Morris already explained above that he wanted his treatments of the beat to be very subtle, while ‘pulling in’ some midrange with saturation. For the beat in this session he does this on the Track Sub aux track.
“My signal chain on that track starts with parallel compression from the SPL IRON, hitting the Germanium side to add more weight. Next is the Oeksound Soothe. I love that plug‑in. It’s a genius piece. It just kinda softly curls under a couple of frequencies that I thought were a little too prominent, by probably half a dB. Then there’s the Gulfoss, which is another plug‑in that I like a lot for that low‑mid area. Next is the Ozone 8 Exciter, again bringing in some low mids, and the Mäag EQ4 has a sub‑bass boost and some high‑end air. The Kush Clariphonic EQ is doing a similar thing, putting some more shimmer on what’s happening.
“Working with various types of saturation is like putting a magnifying glass on certain frequencies, rather than straight adding them with EQ. At the same time, these EQs are very adaptable, and don’t feel as phasey to my ear as some regular EQs do. They don’t sit statically across the beat, but move with it, allowing me to be very subtle, in a way that nobody really notices. People just go, ‘Oh, it’s a little clearer and a little richer.’”
The vocal group track, to which all vocal audio tracks are sent, and the AdLib aux to which the backing vocal audio track is sent, have very elaborate and almost identical vocal chains, consisting of FabFilter Pro‑Q 3, FabFilter DeEsser, Waves RCompressor, UAD Manley Massive Passive EQ, UAD dbx 160 compressor, UAD Thermionic Culture Vulture, and, in the case of the main vocal group, the FabFilter Pro‑MB and the Soothe 2, plus several aux sends.
“I used a few different vocal chains on this album, depending on the song and where the vocals were recorded. But in general it’s the same idea, with the Q 3 pulling out unwanted resonances, and the DeEsser just grabbing things at the top. The attack on the RComp is faster on the AdLib aux, to create a different character. I love the Manley, because you can add midrange without things going wonky. The 160 really crushes the vocals, something that I used to love doing on the hardware.
“The Culture Vulture is adding more weight and Pro‑MB is dipping some low end. With a husky voice like Bagg’s, it’s a delicate balance where his low end sits against the low end of the beat. There are also sends to the Doubler, and the reverb auxes, but on this song, I use them very minimally. Both vocal aux tracks are sent to the Vox Sub, which has the FabFilter Pro‑L 2, just kissing the signal a bit, a Mäag EQ4 for more air wizardry, and the Quartet DynPEQ also does great stuff on the top end. I parallel compress the Vox Sub, with the Waves 1176 on the P Vox track next to it.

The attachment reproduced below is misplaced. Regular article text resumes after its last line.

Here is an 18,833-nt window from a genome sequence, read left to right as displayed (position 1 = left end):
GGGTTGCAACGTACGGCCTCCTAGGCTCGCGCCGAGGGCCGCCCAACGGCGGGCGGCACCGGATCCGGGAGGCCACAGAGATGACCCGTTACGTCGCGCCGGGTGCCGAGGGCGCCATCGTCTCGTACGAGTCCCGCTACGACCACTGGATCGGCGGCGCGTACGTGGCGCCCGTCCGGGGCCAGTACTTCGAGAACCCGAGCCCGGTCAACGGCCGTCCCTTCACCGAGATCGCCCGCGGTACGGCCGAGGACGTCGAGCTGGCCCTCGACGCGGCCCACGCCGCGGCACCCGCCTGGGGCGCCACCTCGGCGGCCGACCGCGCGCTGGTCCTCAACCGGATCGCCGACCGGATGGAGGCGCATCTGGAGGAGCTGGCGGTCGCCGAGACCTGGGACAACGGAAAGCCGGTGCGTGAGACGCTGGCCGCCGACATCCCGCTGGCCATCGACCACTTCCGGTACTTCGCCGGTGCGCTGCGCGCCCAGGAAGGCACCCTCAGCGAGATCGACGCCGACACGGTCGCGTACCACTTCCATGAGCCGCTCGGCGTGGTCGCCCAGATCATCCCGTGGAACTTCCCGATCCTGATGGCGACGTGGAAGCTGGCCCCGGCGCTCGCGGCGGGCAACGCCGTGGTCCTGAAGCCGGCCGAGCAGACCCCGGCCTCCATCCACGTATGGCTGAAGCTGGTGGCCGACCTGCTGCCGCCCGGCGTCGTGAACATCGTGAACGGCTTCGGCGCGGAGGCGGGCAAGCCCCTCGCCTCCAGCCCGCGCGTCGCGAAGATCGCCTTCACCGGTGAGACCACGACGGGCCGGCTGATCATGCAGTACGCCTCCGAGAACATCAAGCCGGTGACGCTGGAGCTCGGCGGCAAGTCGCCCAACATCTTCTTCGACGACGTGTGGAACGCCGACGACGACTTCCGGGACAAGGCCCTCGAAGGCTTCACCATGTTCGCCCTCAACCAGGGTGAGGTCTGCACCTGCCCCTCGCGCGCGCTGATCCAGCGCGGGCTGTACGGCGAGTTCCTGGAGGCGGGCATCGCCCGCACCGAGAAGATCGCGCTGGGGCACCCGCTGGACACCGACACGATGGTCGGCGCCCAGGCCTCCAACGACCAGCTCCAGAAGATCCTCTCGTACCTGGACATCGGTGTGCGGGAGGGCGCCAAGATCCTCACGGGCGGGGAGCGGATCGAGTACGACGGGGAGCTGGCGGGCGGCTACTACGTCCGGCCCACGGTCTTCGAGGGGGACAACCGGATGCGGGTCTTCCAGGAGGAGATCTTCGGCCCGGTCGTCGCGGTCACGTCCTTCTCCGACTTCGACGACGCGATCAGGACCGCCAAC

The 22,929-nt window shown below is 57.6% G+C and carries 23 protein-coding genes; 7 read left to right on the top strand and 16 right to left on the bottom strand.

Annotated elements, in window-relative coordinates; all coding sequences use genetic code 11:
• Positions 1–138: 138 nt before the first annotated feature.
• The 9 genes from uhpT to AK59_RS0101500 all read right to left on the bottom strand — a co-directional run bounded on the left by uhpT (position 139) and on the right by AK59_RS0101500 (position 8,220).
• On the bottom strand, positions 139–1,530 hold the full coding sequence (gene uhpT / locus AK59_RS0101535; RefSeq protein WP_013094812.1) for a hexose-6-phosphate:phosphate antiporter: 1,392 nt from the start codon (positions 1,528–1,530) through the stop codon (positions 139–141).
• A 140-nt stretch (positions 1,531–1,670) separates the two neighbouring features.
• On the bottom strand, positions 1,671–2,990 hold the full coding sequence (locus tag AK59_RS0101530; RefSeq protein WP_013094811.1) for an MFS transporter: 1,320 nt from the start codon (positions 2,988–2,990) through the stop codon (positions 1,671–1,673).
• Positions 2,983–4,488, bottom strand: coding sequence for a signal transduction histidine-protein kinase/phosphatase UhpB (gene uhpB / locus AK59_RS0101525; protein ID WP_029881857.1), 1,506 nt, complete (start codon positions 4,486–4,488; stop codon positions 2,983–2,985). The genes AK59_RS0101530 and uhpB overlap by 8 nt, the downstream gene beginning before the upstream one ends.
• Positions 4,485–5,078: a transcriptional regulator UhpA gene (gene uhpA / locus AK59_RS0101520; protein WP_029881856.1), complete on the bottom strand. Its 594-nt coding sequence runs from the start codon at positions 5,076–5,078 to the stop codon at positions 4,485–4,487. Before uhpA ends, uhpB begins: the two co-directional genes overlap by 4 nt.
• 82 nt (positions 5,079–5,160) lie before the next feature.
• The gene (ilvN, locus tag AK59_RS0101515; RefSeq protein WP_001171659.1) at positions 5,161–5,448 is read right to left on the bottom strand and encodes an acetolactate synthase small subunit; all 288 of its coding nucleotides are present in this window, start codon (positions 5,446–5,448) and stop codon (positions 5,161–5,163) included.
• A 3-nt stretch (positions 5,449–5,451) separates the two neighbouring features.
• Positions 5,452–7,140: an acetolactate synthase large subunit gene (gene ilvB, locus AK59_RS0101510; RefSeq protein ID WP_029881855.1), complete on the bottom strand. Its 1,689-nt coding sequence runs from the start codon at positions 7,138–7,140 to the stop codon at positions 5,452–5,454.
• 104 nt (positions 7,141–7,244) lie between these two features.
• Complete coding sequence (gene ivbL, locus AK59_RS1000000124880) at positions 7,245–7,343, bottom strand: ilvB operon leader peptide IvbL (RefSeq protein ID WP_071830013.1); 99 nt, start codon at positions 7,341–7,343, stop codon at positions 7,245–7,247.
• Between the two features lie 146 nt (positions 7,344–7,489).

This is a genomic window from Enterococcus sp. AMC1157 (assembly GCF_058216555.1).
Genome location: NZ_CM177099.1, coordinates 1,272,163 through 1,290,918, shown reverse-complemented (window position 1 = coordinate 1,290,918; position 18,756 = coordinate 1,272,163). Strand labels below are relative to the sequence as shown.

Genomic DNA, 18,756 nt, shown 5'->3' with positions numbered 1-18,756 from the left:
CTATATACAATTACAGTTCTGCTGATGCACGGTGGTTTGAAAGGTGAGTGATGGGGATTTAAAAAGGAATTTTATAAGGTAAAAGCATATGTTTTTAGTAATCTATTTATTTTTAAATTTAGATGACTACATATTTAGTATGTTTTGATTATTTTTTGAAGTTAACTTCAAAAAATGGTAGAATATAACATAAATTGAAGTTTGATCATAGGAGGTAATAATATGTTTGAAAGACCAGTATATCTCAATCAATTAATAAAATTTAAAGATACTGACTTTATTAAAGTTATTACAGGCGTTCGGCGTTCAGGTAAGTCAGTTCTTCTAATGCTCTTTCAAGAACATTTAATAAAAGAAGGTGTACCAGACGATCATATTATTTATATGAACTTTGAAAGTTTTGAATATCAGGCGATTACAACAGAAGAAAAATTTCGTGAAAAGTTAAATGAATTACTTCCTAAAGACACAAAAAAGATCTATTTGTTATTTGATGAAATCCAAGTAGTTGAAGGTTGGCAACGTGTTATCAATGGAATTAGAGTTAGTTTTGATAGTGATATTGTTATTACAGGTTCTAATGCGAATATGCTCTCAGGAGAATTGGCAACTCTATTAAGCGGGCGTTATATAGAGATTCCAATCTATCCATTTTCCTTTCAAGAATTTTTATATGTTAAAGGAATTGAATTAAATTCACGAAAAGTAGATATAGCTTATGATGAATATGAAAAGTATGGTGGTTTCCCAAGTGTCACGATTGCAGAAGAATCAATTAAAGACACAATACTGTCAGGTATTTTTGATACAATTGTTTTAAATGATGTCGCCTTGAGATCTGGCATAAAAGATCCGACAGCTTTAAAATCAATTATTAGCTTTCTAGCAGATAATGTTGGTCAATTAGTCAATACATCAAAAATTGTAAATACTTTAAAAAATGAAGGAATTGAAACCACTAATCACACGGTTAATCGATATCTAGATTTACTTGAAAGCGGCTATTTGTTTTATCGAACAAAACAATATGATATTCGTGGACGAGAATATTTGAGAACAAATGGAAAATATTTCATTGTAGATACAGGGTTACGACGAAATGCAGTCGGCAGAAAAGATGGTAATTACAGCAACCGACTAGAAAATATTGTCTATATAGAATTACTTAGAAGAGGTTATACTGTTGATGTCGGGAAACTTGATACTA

“The Vox Sub and P Vox tracks, as well as all my aux effect tracks, are bussed out to the Neve 5060. Everything gets slammed in there, and again by my AudioScape bus Compressor, and via the Burl comes back to the Stereo Sub aux. The Burl has a stepped input transformer, which is nice for pushing stuff extra hard on coming back. It soft‑limits in a really nice way. The Stereo Sub track has the Black Box Analog Design HG‑2, again for more saturation, and I print the stereo mix next to it twice, once for the mastering engineer, and a second version after treatment by the Pro‑L 2, to push the volume up for my clients.”
In the end, Morris did get quite technical. But it’s the vibe and feel of his work that speak the loudest.
Mixing A Gangsta’s Pain took Morris six months in total, off and on, and six weeks of continuous work at the end. Given that Morris says that mixing trap is all about vibe, how does he make sure that what gives him a particular vibe on one day gives him the same feeling on other days?
“When I’m really in crunch time for an album, I’m like an athlete in the play‑offs,” says Morris. “There are no haircuts, there’s no shaving, and there’s waking up, and breakfast and going to bed at the same time every day. I try to stick to the same daily routines every day, so it may be, ‘OK, we did the poke bowl from the grocery store today for lunch, I guess we’ll be doing it all week!’ As much as I can I control my environment and myself, so I’m very careful when I answer phone calls, and from who, and what energies I allow into my life during that period. Mixing is a game of mental fortitude, so I do what I can to stay in the same zone for the whole duration of a project.”